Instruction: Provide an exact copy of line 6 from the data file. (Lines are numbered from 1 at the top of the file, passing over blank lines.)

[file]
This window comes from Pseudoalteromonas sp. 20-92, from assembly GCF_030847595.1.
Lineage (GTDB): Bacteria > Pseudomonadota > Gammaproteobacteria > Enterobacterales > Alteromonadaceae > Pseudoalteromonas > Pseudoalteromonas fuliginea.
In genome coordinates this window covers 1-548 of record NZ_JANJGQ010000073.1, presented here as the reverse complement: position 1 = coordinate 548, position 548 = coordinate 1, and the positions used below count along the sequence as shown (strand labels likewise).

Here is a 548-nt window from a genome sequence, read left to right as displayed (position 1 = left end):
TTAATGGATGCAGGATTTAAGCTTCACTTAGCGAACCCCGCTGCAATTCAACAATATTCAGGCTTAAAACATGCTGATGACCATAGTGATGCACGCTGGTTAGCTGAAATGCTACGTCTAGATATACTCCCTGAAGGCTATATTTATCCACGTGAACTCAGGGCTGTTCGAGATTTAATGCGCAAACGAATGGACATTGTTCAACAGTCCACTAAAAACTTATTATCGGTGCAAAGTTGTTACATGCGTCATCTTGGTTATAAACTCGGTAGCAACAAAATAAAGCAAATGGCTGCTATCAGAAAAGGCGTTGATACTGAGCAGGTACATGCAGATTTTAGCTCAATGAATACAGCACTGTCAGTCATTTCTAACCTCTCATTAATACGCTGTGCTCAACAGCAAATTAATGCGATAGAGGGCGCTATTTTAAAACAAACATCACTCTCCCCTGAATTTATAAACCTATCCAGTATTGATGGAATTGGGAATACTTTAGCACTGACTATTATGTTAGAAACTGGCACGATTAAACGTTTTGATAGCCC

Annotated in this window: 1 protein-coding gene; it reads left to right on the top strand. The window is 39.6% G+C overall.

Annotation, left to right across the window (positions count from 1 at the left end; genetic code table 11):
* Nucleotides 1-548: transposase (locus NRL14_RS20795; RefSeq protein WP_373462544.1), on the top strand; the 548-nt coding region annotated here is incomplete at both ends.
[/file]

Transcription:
Annotated in this window: 1 protein-coding gene; it reads left to right on the top strand. The window is 39.6% G+C overall.